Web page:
Restaurant Review: Owens Restaurant, Tewkesbury
Amid the media's scaremongering about Tewkesbury's supposed floods, Katie ventures out to the town and finds a warm and completely dry - welcome
Restaurant Review: Owens Restaurant, Tewkesbury
Amid the media’s scaremongering about Tewkesbury’s supposed floods, Katie ventures out to the town and finds a warm – and completely dry - welcome
“There’s something in the boot,” Ian says, irritably, as we begin driving to Tewkesbury. Now he mentions it, I can hear something – possibly forgotten shopping; outside chance it’s a body – swishing backwards and forwards as we turn each corner. Were Ian as sensitive to art, classical music or deep emotion as he is to random car noises, he’d be urbane and charming. As it is, he’s just annoying.
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“Remind me to look to see what it is when we get there,” he says.
“No problem,” I say, as the shopping/kidnap victim merrily courses to his side once again, knowing full well I’ll forget the moment he turns the engine off.
“You’ll forget the moment I turn the engine off, won’t you?” he says.
“Certainly not!” I say, deeply offended. (My esprit d’escalier, dammit, is the fact that, if he’s that irked, why the thump doesn’t he remember himself?)
We’re off to try Owens in Tewkesbury, at Ian’s suggestion. “It’s got a Michelin thing-ummy,” he says.
“Tyre?” I suggest. As Ian’s entire knowledge pool is based around vehicles, this seems the most likely. The website says it’s a Bib Gourmand, however, which sounds promising – more-than-decent food at reasonable prices. It had better be good as we’ve eaten incredibly well at home this week.
Since our recent move to Nailsworth, I’ve discovered the town’s fabulous Country Market. The sad thing is that, despite fantastic produce, I’ve been the only person in there each of the weeks I’ve gone. I’ve felt upset-ish for them, but I’ve mostly been thrilled to have had the pick of cakes, sausage rolls and purple-sprouting broccoli, which I’ve scooped into my arms with alacrity. It was only when I was coming out last week, at my usual 8.30am, that I noticed a small crowd of people huddled eagerly outside the door, beside a notice that said, ‘Opens 9am’. Awkward.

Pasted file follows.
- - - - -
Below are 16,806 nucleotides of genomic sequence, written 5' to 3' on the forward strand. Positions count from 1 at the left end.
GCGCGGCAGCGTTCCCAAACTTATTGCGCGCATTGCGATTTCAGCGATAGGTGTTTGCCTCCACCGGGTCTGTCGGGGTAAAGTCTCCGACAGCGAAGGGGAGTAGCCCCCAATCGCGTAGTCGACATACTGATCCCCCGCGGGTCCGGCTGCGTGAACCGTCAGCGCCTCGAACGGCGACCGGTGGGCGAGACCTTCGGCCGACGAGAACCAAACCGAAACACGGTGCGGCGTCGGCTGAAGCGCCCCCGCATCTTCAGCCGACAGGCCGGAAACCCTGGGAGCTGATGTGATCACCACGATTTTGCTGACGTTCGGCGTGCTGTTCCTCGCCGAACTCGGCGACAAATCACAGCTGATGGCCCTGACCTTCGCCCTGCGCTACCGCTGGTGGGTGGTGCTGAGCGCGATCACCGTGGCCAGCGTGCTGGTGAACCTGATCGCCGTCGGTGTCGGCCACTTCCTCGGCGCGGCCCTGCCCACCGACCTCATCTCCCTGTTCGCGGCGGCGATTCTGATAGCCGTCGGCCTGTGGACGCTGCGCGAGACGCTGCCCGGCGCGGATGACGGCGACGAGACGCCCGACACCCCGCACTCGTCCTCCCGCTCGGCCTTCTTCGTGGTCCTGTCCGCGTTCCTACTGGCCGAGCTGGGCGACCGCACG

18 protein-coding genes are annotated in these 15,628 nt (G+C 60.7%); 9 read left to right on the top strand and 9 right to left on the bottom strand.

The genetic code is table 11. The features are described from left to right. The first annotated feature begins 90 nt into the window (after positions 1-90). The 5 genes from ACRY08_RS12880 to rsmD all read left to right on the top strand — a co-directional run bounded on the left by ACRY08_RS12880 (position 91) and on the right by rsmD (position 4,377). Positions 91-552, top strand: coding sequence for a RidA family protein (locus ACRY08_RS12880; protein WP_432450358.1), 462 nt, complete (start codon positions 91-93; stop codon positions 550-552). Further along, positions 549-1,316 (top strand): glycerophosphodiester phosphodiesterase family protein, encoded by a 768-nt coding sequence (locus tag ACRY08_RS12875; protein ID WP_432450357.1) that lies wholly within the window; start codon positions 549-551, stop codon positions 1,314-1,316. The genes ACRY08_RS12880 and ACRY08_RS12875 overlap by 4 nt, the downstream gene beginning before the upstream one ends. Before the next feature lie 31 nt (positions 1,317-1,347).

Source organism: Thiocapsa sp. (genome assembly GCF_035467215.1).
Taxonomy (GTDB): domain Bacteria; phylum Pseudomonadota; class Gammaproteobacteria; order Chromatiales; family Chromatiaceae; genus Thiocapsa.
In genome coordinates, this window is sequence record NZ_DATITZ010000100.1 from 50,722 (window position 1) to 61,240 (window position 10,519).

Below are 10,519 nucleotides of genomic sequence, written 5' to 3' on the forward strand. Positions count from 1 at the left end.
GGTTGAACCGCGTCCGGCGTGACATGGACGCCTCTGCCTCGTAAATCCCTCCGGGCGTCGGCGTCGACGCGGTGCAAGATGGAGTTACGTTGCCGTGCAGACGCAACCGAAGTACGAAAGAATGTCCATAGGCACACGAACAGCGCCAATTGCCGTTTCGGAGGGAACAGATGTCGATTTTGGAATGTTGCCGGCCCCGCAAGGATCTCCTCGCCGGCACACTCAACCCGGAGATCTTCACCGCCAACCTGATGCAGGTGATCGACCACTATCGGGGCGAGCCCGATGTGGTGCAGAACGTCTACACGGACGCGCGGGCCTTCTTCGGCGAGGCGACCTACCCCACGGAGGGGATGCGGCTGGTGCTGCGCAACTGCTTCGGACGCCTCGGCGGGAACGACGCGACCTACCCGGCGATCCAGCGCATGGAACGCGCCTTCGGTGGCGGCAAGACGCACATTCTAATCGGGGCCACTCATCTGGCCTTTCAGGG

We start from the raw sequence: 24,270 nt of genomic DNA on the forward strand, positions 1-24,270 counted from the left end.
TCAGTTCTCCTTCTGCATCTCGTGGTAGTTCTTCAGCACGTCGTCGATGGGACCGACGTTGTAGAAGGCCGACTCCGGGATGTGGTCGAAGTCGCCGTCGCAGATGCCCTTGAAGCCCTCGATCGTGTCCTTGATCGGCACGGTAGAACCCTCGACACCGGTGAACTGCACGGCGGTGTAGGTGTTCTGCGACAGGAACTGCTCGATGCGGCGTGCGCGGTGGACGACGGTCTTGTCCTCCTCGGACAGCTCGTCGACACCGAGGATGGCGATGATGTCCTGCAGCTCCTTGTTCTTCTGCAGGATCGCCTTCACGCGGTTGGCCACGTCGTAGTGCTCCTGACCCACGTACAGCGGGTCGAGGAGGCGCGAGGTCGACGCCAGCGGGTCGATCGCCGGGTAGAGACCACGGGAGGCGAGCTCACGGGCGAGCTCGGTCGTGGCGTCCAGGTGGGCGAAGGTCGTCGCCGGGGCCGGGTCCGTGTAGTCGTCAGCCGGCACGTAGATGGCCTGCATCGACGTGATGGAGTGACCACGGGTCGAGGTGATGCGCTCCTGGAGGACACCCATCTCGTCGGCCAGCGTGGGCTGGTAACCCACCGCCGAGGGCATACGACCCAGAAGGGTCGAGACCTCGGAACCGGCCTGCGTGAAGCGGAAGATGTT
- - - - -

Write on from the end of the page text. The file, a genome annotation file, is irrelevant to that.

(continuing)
Anyway, Owens. If the press are to be believed, Tewkesbury is currently only reachable by boat, its streets passable by those with access to aqualungs and flippers. Indeed, when we arrive, the streets are awash.
With people. Hardly a puddle in sight. They – many of them children - seem to be flocking to (or from – hard to tell) the cathedral, which gives the town a genial, bustle-y air. We’re booked into Owens for 7pm and duly arrive, slightly shivery in the chill, 10 minutes early. The door is locked, despite the fact that the notice in the window claims it has opened at 6pm. We could pound on it in undignified fashion, but I settle for the clever ploy of phoning them from outside and politely asking if they could consider a radical policy rethink and actually let customers in.
Certainly,” says the nice chap – looks like the chef – who we can see answering it. “Where are you?”
We wave, merrily, somewhat to his surprise, and he unlocks. After that slightly damp start, the whole thing goes swimmingly. It’s a wonderful 15th century building, full of character, and even our table has a kind of bishop’s throne, which I instantly cede to Ian as the man of the house. (Frankly, it looks uncomfy.)
And then we proceed to thoroughly enjoy ourselves to the point of split infinitives. We order a poached ham hock starter with green bean, radish and watercress salad and a tasty Dijon mustard cream dressing; and smoked salmon, soused mackerel and cucumber raita; then a specials pork belly; and a fricassee of spring vegetables, gratin potatoes and a basil cream sauce. The amounts are perfect; the flavours delicate and well-balanced, and the service is friendly and efficient. And it’s clearly a popular place; as the evening wears on, the fiendishly clever policy of unlocking the door begins to work, and customers flock in.
To top off an extremely acceptable meal, we nibble off warm citrus polenta cake with rhubarb and ginger compote and Greek yogurt; a lemon posset and raspberries and a plate of Ceri Cryer’s excellent Brinkworth blue. Add coffee and wine, and the bill of around �80 seems pretty reasonable to me – and to Michelin, too, of course.
So we drag our satisfied bulks back down to the car park, at one with the world. And as we pull out of our parking space and head down the road, a body – or possibly some shopping – echoes our mood by cheerily swishing across the boot.
Value for money 8
Owens Restaurant, 73 Church St, Tewkesbury GL20 5RX, 01684 292703; www.eatatowens.co.uk